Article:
“I want freedom, the right to self-expression, everybody’s right to beautiful, radiant things.”-Emma Goldman
Emma Goldman was born today in 1869 in Lithuania. The quotes above are so relevant to yesterday’s DOMA decision! If there’s a heaven, Emma Goldman is smiling. She worked tirelessly for the rights of ALL people and ALL workers and was labeled an anarchist and considered an undesirable citizen by her adopted country, The U.S.A. and deported to Russia under the 1918 Alien Act. Emma Goldman was NOT an enemy, she was an idealist who believed everyone should be treated fairly and have equal rights. Today, Emma Goldman is admired for her vision, her work, her passion and commitment to equal rights. Emma Goldman believed that: “The idealists and visionaries, foolish enough to throw caution to the winds and express their ardor and faith in some supreme deed, have advanced mankind and have enriched the world.”
“Emma Goldman dedicated her life to the creation of a radically new social order. Convinced that the political and economic organization of modern society was fundamentally unjust, she embraced anarchism for the vision it offered of liberty, harmony and true social justice. For decades, she struggled tirelessly against widespread inequality, repression and exploitation.Goldman’s deep commitment to the ideal of absolute freedom led her to espouse a wide range of controversial causes. A fiery orator and a gifted writer, she became a passionate advocate of freedom of expression, sexual freedom and birth control, equality and independence for women, radical education, union organization and workers’ rights.”-jwa.org *Jewish Womens Archive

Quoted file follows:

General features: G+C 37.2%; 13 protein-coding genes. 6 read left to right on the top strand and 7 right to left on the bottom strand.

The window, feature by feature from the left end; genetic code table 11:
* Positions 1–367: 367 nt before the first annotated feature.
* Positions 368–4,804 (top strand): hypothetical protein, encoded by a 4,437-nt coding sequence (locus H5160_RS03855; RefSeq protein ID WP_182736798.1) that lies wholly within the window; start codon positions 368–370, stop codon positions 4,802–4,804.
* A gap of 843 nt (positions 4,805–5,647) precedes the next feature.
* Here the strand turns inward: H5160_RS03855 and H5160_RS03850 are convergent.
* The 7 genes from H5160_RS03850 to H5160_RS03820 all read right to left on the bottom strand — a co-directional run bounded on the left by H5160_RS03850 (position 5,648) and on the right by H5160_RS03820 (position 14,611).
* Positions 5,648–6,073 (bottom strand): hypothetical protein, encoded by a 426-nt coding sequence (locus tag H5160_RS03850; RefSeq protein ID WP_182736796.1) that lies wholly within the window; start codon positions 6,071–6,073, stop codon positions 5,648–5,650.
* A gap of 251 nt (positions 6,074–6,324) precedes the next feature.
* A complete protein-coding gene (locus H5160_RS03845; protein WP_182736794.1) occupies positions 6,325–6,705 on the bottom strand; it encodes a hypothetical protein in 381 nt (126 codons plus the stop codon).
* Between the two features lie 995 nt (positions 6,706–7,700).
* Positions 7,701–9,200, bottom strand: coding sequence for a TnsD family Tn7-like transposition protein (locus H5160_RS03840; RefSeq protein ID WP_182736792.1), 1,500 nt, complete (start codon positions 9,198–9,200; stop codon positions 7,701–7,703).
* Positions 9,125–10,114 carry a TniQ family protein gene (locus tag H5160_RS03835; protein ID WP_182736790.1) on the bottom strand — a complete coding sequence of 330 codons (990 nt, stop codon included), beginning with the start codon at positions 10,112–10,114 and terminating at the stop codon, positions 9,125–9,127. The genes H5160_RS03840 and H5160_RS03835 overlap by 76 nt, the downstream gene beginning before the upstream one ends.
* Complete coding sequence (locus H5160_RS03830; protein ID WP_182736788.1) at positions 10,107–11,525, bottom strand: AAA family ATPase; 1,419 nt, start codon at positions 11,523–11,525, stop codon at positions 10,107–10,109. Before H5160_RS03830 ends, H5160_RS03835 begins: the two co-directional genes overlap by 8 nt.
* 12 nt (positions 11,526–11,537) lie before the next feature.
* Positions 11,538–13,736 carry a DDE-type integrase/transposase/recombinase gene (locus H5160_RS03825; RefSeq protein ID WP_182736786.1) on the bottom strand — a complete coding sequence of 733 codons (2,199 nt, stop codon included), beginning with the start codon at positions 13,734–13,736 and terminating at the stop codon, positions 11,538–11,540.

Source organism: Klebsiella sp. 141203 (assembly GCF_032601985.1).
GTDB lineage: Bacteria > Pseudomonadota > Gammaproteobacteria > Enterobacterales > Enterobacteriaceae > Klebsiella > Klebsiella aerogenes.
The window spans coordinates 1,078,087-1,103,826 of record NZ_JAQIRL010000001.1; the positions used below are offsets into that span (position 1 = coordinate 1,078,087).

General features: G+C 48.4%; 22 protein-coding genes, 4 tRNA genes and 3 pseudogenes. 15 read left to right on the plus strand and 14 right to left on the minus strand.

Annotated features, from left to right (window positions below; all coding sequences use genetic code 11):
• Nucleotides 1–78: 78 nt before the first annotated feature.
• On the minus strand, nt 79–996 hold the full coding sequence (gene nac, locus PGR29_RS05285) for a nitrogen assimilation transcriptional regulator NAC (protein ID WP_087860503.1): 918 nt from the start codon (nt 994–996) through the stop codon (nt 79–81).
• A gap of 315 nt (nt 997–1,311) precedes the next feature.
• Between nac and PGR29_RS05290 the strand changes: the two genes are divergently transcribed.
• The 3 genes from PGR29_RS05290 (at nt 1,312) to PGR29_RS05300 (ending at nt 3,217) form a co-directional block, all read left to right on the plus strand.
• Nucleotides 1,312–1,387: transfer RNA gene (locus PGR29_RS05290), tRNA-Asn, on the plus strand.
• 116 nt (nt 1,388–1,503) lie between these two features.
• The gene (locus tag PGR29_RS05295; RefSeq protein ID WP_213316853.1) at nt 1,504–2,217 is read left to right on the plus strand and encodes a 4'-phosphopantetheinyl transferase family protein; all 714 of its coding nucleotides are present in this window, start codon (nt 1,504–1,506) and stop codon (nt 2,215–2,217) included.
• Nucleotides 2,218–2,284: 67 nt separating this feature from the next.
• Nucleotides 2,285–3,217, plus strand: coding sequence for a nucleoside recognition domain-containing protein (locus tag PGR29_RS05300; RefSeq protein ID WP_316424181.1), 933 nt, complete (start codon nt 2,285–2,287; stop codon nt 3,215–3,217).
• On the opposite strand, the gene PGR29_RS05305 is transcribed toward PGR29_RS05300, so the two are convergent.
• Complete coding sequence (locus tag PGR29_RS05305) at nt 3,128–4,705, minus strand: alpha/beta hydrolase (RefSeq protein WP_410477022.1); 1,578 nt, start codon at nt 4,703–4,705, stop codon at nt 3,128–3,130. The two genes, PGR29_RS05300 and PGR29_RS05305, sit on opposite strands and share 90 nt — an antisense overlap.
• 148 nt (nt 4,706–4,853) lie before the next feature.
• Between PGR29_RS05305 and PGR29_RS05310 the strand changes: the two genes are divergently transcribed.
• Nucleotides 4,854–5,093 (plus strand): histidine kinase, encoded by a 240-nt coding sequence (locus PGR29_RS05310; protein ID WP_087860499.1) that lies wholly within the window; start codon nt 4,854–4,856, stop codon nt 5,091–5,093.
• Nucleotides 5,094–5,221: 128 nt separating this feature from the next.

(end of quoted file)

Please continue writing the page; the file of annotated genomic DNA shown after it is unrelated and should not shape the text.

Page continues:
“Emma Goldman, born in Kovno, Lithuania (then Russia) in 1869, came to the United States in 1885 at age 16. By the time of her deportation, she had made a name for herself as a leading anarchist, public speaker, and crusader for free speech, birth control, and workers’ rights. Goldman first became interested in radical politics in Russia, where she came into contact with populists and political organizers. In the U.S., she was disappointed to learn that instead of streets paved in gold, workers were subject to gross economic inequality and inhumane working conditions. ”-jwa.org This Week in History
How appropriate that her birthday comes at such a momentous time in history!